Public forum for new superintendent search
Tonight, Baltimore County held the first of three open forums to allow the public to comment on the characteristics they would like to see in the next superintendent. Joe A. Hairston is retiring in June after 12 years as superintendent. Consultants from the search firm were there to listen, but no education officials were there. The public comments were allowed to be confidential, although no one seemed to mind being quoted. Only a dozen or so people showed up, but they represented many different groups. In general, they said they believed there were many great teachers in the system, but that they wanted changes. Several individuals said they wanted an open minded, compassionate, ethical superintendent who was a "people person" and who would have courage to try new things and stand up to elected officials.
A number of parents, including Julie Sugar, the president of the PTA at Loch Raven High School, and parent Laurie Taylor Mitchell, said they wanted a superintendent who would address the lack of air-conditioning and other facilities issues that have plagued the system for decades because of its aging buildings. They said they want a superintendent who will stand up for what schools need during budget time rather than submitting a budget that is acceptable to the county executive.
Unless the superintendent is willing to say what schools honestly need to improve and operate well, she said, the elected officials will never feel pressure to find the funds to address those needs.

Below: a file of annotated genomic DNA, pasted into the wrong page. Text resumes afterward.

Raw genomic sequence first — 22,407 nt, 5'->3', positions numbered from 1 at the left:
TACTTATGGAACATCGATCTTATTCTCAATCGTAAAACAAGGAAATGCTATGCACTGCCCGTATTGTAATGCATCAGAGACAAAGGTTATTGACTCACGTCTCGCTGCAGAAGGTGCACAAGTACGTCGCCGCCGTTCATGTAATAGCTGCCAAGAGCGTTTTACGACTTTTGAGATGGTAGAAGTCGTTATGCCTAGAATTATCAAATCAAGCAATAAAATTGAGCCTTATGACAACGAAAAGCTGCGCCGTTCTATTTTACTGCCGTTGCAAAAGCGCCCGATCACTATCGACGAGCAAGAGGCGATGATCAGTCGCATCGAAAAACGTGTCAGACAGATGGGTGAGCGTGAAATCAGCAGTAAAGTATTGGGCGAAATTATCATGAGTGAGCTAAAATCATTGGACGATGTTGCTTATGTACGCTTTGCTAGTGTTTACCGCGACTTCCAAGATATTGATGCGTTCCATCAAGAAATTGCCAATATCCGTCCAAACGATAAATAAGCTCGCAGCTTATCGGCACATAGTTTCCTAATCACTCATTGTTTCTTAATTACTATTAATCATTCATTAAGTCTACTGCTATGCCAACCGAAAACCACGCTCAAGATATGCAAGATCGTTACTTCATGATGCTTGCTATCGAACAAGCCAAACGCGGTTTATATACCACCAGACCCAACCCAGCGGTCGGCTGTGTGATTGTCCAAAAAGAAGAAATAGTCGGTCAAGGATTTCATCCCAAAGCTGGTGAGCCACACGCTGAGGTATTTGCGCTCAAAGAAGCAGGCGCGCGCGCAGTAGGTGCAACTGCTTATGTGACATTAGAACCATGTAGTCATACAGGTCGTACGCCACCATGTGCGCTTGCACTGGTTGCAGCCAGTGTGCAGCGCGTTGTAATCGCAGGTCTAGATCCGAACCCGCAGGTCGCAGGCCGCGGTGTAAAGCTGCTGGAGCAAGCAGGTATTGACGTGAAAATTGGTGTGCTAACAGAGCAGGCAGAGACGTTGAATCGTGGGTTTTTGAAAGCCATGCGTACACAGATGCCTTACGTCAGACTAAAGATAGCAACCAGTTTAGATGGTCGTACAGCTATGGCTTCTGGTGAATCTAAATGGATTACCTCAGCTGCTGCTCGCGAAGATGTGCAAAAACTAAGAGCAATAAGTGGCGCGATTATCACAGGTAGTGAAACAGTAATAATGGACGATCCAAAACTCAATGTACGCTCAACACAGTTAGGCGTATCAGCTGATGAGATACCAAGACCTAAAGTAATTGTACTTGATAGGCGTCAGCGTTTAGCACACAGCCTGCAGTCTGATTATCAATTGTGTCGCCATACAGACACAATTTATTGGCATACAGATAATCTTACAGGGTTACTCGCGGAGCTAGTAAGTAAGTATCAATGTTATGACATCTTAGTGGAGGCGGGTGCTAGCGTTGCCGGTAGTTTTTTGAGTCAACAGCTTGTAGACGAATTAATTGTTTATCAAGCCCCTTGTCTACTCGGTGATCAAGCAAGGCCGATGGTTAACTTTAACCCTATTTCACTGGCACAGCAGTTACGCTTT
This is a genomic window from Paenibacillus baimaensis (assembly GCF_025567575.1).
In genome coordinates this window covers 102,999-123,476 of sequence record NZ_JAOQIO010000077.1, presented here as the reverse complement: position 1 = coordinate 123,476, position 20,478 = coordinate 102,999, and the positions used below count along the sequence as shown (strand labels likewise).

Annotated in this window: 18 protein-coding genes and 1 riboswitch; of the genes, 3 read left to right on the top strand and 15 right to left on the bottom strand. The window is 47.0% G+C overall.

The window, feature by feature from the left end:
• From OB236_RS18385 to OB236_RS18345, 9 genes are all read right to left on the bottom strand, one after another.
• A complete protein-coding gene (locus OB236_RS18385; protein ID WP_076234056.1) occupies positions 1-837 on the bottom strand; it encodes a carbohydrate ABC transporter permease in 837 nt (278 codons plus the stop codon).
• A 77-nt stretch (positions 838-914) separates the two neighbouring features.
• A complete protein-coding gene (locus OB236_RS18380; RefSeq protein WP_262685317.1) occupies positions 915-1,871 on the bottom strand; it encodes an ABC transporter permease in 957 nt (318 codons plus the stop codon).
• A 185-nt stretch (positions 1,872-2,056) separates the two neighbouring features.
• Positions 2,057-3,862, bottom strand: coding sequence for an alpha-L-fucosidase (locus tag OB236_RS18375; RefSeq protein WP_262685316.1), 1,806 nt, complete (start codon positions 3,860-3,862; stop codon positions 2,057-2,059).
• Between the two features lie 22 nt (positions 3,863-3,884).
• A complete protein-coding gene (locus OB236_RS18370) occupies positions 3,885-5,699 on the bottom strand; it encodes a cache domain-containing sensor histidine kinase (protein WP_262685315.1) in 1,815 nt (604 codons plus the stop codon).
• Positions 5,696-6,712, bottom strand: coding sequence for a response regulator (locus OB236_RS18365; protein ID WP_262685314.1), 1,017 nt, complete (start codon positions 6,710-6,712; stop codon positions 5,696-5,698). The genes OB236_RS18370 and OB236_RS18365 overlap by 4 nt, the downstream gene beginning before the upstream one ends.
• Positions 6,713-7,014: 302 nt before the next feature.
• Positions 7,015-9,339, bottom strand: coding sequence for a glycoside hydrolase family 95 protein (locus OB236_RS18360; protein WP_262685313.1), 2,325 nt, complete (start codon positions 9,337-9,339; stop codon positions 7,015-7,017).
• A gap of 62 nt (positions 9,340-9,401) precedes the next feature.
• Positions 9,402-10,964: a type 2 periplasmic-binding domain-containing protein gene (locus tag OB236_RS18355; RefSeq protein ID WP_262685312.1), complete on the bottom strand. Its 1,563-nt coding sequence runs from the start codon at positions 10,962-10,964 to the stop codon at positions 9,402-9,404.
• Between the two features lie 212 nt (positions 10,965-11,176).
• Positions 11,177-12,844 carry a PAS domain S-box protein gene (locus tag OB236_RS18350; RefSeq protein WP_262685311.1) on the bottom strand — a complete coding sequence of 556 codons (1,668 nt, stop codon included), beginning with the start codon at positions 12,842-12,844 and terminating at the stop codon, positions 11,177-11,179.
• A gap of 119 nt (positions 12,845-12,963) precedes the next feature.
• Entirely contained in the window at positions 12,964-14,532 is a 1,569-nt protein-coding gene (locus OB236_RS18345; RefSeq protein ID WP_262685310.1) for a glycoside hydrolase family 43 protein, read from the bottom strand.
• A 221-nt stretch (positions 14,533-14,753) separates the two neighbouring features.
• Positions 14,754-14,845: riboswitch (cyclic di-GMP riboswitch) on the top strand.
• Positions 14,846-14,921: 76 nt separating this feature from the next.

Parents and teachers, both retired and current, said they want a superintendent who will address the needs of the whole child, including giving weight to physical education and the arts. The group said the new superintendent must look at the needs of all the county's children, including the growing numbers living in poverty, and work to unite the donut shaped district that has diverse communities. Two parents representing the special education community came to say that the county had fallen far behind other districts in putting special education students into regular classrooms. They wanted more attention to inclusion, they said.
High school teacher, Ed Kitlowski, said teachers feel they have no voice. The new leader will come into a district with "a leadership style that has created a lot of conflict." Teachers need to feel empowered, he said, so that they don't leave for Montgomery County where the pay is higher or Howard County where the work may be easier. He wants them to want to stay in Baltimore County because they have more authority to control what is going on in their classrooms and they can operate in a culture that encourages creativity and new ideas.
Several people said they want a superintendent who will approach solving the county's issues with excitement.